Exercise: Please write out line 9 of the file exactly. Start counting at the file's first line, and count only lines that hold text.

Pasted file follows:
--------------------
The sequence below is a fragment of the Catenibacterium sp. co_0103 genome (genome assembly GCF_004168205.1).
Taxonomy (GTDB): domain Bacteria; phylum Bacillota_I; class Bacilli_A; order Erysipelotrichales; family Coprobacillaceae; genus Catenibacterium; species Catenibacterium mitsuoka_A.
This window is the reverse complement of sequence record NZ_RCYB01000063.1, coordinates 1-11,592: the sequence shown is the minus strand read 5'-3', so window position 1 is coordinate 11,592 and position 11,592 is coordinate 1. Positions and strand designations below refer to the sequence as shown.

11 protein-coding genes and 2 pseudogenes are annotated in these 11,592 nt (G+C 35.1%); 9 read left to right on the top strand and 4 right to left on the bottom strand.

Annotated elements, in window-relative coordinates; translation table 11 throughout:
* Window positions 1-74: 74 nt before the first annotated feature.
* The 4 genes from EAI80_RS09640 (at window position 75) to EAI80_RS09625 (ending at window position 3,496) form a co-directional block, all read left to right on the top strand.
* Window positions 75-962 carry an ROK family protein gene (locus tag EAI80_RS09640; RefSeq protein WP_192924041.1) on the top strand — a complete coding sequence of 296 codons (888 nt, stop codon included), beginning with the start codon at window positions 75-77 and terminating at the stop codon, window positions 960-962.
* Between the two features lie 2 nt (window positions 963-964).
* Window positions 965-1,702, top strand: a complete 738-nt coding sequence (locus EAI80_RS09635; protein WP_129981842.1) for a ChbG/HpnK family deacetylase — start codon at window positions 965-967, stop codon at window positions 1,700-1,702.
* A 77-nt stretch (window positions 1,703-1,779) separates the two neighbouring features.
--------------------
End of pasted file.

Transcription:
* Between the two features lie 2 nt (window positions 963-964).